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winter caching


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Learning to cache in the snow is difficult at best. You have the right general strategy right in trying to think like a hider. Problem is that just 1 square foot of ground covered with hard pack snow and ice could easily be shielding the cache.


In general, look for anything that is out-of-place. Not quite right. Look at the area from different angles, keeping an eye out for unusual shadows or gleams of metal. Remember to think vertical - not all caches are on the ground.


Watch for unusual piles of rocks, leaves, sticks, grass, pine needles, moss etc.... Get familar with containers used for caches. Don't be afraid to look twice at the same spot.


Some have used metal detectors to find the snowbound ones but be cautious as many parks ban them.

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To find caches under the snow you need patience, luck and experience. Unfortunately you're lacking in the experience category so you're going to need much more of the other two.


Here are some hints. Think of the kinds of places that you've found caches in other seasons and check those. Also consider the hiding style of the cache owner. Many owners tend to prefer certain kinds of places, so concentrate on those.


Look for clues above the snow. That single large tree in a stand of saplings - check arounds its base. That lengthy lump in the snow that conceals a down tree - check along its sides, paying particular attention to the well around the roots and spots where large branches split off. That lone boulder - feel around the bottom.

That large tree stump - it may be hollow, so check it out.


Also review the cache logs and look for caches that previously had been found in the snow. Some caches will be nearly impossible, while others can easily be found in the snow and those will show finds during the winter.

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Welcome to caching. I carry a small child sized plastic shovel with me. Read logs to obtain information about placement, clues, look for geobeacons. Also pay attention to the container size. I have a tendancy to avoid micros in the winter, along with fence lines. Learned to be observant of snow piles, fresh snow. Most importantly wear warm clothes. Dress in layers, have water proof/resistant boots, and a pair of snow protectors that go over boots upto knees to help keep pants dry.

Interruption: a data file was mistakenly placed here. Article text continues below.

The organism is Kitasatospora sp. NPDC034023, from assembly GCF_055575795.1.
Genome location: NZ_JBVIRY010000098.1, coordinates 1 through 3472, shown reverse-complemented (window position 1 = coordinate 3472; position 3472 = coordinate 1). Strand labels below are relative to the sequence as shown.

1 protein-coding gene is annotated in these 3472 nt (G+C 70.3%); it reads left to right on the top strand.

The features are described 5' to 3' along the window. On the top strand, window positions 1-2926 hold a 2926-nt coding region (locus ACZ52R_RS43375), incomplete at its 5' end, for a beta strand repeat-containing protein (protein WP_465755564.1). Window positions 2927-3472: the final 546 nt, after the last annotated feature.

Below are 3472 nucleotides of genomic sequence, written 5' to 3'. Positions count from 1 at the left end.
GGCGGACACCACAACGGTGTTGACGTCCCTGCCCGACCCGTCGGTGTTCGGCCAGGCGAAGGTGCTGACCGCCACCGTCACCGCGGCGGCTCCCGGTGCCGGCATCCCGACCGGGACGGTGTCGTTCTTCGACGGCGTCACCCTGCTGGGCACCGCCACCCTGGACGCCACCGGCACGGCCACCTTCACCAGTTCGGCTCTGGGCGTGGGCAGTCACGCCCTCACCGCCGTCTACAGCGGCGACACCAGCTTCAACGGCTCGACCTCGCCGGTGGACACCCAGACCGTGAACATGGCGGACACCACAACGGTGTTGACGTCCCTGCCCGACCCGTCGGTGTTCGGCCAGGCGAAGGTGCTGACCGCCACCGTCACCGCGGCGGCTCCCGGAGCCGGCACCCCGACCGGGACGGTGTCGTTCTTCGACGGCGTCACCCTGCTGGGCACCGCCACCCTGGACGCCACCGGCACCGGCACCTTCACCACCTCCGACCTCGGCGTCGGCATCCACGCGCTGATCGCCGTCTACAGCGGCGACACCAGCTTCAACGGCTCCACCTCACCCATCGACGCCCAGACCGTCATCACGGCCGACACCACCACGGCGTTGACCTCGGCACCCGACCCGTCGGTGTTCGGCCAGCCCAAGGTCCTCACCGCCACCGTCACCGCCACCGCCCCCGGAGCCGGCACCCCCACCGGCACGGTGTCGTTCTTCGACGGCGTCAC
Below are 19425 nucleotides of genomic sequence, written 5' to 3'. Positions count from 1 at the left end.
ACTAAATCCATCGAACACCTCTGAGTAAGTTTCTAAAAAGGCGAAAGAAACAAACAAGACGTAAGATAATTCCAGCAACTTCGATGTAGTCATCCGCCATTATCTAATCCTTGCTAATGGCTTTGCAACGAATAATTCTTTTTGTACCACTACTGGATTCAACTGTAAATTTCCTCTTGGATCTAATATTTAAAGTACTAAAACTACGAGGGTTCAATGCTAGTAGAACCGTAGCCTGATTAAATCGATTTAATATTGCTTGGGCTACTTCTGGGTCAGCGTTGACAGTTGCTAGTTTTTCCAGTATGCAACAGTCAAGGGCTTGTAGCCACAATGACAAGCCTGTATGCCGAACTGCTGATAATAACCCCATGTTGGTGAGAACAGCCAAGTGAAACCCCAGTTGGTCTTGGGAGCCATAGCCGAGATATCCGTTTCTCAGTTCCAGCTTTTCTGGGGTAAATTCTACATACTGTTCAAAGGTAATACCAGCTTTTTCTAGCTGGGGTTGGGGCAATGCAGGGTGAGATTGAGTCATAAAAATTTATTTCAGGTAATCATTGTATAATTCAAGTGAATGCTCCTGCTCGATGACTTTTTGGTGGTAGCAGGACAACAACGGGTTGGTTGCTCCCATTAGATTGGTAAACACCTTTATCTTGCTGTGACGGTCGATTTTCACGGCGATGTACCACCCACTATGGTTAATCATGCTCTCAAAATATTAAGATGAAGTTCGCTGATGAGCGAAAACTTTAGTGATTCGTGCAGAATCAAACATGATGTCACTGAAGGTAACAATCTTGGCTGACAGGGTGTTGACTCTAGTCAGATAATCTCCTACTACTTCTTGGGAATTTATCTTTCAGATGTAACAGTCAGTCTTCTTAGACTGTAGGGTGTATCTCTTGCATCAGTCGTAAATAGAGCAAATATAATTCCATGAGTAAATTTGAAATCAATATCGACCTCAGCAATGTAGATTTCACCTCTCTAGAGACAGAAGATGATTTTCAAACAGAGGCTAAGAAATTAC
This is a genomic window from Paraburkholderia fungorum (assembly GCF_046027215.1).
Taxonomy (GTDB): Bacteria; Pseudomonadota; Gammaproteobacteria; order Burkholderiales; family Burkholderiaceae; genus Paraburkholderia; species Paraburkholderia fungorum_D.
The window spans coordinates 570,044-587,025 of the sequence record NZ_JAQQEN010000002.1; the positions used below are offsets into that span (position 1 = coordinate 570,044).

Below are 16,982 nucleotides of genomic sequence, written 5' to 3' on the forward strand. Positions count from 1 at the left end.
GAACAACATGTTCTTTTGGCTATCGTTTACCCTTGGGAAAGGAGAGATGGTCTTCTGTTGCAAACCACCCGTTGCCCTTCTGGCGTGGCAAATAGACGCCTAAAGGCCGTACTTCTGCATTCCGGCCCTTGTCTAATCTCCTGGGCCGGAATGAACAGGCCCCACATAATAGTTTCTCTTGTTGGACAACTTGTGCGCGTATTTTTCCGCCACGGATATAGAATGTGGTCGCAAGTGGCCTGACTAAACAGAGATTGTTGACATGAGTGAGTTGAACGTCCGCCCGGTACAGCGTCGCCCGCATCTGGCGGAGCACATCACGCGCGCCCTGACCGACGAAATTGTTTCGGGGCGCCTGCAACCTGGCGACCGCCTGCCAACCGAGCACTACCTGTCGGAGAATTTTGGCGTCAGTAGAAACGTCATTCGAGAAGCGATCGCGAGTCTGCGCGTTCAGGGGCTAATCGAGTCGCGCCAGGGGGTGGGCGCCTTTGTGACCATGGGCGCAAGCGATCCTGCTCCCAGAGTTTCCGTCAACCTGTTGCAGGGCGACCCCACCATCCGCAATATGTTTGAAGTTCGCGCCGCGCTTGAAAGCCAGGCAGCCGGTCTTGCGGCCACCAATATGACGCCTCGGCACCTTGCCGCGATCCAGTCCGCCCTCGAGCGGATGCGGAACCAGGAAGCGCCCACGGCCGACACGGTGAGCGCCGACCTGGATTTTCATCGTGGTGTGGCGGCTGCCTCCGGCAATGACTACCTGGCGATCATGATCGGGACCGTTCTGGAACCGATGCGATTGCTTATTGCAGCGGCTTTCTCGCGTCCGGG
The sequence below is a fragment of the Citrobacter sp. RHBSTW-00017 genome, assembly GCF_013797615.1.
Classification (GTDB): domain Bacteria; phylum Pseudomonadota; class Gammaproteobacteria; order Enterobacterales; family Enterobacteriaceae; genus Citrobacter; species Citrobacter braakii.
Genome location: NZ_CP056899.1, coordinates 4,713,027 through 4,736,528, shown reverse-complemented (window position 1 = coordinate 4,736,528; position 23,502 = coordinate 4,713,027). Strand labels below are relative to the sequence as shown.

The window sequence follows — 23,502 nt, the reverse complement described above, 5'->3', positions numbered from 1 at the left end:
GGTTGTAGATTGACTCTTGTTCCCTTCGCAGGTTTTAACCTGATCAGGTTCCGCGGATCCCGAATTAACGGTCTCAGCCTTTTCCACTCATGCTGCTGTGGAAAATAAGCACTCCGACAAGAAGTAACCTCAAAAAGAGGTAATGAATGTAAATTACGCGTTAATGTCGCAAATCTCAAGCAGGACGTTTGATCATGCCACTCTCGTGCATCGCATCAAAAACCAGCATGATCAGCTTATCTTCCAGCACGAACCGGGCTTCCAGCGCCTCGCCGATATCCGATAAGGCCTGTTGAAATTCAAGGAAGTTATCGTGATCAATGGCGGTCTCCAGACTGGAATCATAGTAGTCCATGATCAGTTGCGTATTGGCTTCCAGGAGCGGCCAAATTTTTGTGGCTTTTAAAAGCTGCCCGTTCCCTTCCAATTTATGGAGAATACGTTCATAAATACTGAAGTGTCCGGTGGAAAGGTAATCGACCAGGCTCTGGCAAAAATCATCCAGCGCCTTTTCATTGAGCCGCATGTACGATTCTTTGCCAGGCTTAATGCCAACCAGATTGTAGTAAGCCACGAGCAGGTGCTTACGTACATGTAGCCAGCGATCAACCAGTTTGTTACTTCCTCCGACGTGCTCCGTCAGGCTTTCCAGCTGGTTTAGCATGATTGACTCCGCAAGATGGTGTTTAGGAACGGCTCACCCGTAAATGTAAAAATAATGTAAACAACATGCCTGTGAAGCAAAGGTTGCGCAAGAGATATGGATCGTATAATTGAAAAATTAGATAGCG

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Look for regular sized caches that have been found recently. The more finds the better.


Try difficulty 1 or 1.5?


Review the logs to see how easy, or difficult, it was to find.


It's much harder in the snow. I was caching with my wife recently and couldn't find the cache. There were a number of smaller trees on the ground, trunks about 12" in diameter. She started kicking her boot under the logs. She uncovered an ammo box that barely fit in a gap under the log. It was hidden behind snow covered bark. I couldn't believe that it fit there! I didn't even look there!


If all else fails, follow the footprints!

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...If all else fails, follow the footprints!


That's what I was going to say. I found one that had been already found that day. The foot prints lead right to it. It was one of the easiest I've found.


I've also looked for one that I was the first to look for in a while. It was under about 2 feet of snow. I looked for about 10 minutes but didn't think I would find it. I didn't.

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Yes, footprints!! I found a cache in a somewhat remote city park. Found it - no problems. Then two or three days later, another cacher found it. In his log he said that the only footprints in the whole park were from the previous cacher!

Wouldn't that make the cache vulnerable to muggles? In high traffic areas, I suggest you cover your tracks or take a cleared path nearer to the cache.

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I am beginning to learn that doing this for the first time in the winter sucks.

I have tried 3 caches in 3 days and now have 3 DNF's. It can be quite disheartining. nothing like digging in the snow on your hands and knees for 40 mins for nothing. I'm not going to give up tho because now it's personal :laughing:

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